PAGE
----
Predictors of pregnancy were identified using generalized estimating equations (Poisson regression), unadjusted and adjusted for year, age, CD4, ethnicity and ART use, accounting for repeat measures. We also considered the addition of interaction terms between calendar year and each covariate in the model in order to investigate whether there was evidence that calendar year trends varied in some subgroups of the population. Factors associated with pregnancy ending in delivery versus ending early were also assessed using generalized estimating equations. Factors considered were age, HIV exposure group, ethnicity, calendar year, ART use and CD4 count.
In total, 7853 women aged 16-49 years accessed HIV care at UK CHIC sites over the period 2000-2009, the number doubling from 2074 in 2000 to 4876 in 2009. The majority of women were of black-African ethnicity and most were infected via heterosexual sex (Table 1). During the period 2000-2009, the characteristics of women accessing care changed somewhat; the proportion of women of black-African, black-Caribbean or black-other ethnicity increased and the proportion of white women decreased. The proportion that had been infected via heterosexual sex or themselves via mother-to-child-transmission (MTCT) increased and the proportion infected via injecting drug use or contaminated blood/blood products decreased. The average age of women under follow-up increased with the number aged 36-49 years almost quadrupling (Table 1).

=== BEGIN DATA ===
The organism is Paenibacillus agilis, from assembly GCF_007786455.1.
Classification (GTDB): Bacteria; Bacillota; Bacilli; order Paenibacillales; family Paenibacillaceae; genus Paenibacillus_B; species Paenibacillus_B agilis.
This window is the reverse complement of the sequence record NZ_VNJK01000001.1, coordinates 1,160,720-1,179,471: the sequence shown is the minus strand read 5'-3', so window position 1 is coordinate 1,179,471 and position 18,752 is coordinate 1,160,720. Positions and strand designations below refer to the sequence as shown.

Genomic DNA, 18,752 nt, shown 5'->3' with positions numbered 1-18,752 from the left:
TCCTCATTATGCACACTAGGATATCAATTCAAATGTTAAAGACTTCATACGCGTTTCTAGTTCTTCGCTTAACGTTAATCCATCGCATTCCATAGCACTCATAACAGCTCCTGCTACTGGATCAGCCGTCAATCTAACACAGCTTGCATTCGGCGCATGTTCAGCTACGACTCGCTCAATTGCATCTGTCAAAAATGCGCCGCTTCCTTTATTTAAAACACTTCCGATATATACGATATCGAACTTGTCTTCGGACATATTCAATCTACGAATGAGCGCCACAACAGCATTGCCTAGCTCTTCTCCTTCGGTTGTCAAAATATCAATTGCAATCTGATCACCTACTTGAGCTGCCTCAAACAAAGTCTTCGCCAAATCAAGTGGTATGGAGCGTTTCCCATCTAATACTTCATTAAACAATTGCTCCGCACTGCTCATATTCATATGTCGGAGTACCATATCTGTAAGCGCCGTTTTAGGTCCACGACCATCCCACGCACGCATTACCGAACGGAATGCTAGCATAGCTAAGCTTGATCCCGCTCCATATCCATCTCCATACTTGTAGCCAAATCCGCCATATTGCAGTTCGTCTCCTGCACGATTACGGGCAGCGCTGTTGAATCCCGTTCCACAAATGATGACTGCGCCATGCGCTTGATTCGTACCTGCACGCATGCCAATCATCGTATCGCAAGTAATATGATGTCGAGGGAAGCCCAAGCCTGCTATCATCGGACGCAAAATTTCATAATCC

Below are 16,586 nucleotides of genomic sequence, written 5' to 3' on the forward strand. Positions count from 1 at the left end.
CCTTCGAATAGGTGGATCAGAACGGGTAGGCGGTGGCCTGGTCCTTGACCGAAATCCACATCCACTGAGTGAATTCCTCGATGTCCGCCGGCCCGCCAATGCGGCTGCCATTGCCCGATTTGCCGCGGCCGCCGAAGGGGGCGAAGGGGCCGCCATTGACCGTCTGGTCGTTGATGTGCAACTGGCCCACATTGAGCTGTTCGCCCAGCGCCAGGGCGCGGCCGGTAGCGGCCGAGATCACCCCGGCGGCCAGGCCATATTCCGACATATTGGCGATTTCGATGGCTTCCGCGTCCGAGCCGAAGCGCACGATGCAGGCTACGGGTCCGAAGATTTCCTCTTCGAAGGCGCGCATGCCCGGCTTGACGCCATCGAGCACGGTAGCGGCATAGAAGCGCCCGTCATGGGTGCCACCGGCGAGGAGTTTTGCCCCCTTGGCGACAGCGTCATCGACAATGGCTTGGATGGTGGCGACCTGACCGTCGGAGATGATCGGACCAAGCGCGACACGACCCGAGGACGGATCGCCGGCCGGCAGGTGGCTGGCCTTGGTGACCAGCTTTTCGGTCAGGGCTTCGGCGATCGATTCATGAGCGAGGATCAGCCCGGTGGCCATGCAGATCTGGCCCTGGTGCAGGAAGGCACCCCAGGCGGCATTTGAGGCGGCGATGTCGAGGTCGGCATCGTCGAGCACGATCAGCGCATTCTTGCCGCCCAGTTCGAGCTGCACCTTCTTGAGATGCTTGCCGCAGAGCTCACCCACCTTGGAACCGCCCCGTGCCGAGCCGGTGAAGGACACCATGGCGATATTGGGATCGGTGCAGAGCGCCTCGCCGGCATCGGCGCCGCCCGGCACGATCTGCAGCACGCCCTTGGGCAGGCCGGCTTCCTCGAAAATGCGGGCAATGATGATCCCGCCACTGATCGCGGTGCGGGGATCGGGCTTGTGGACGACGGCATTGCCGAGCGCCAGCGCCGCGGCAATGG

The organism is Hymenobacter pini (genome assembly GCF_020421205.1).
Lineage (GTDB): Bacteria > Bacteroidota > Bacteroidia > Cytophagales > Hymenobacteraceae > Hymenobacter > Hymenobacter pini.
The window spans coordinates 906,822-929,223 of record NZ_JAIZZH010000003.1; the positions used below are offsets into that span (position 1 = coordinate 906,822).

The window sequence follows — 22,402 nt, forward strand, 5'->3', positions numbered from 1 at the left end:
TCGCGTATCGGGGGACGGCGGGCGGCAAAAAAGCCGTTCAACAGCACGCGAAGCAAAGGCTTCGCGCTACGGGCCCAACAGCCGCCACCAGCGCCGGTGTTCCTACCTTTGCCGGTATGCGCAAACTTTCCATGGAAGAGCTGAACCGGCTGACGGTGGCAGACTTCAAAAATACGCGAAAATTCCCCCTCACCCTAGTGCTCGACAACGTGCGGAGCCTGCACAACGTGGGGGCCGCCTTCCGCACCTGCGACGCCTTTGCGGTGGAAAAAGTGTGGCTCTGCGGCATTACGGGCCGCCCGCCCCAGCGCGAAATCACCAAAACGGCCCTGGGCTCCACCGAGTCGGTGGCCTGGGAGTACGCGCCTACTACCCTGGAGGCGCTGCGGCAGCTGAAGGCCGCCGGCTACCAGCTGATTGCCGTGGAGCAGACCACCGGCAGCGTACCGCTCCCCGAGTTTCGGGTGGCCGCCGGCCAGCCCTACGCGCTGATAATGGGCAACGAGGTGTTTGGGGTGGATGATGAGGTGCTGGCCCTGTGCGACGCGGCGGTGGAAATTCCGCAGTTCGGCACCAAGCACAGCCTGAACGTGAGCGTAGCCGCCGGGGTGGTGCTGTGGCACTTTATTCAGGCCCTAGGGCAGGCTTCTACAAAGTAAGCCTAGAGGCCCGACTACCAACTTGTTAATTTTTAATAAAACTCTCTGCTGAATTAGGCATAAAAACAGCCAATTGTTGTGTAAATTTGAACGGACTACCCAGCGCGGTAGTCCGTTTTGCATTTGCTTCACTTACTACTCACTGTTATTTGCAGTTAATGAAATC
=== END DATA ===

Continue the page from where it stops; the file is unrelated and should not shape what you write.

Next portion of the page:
Age varied by ethnicity; compared with black-African women, women of black-Caribbean, black-other or ‘other’ ethnicities were more likely to be in the youngest age group (16-25 years) whilst white women were less likely to be in this group (p<0.001) (data not shown). The proportion of women born in the UK varied by ethnicity (white, 64.3%, 594/924; black-African, 7.3%, 231/2284; black-Caribbean, 38.3%, 88/230, where country of birth was reported).
There were 1637 pregnancies among 1291 women who accessed care during the period 2000-2009: 1000 (77.5%) women had a single pregnancy, 245 (19.0%) had two and 46 (3.6%) had three or more. The number of pregnancies increased each year, from 72 in 2000 to 230 in 2009.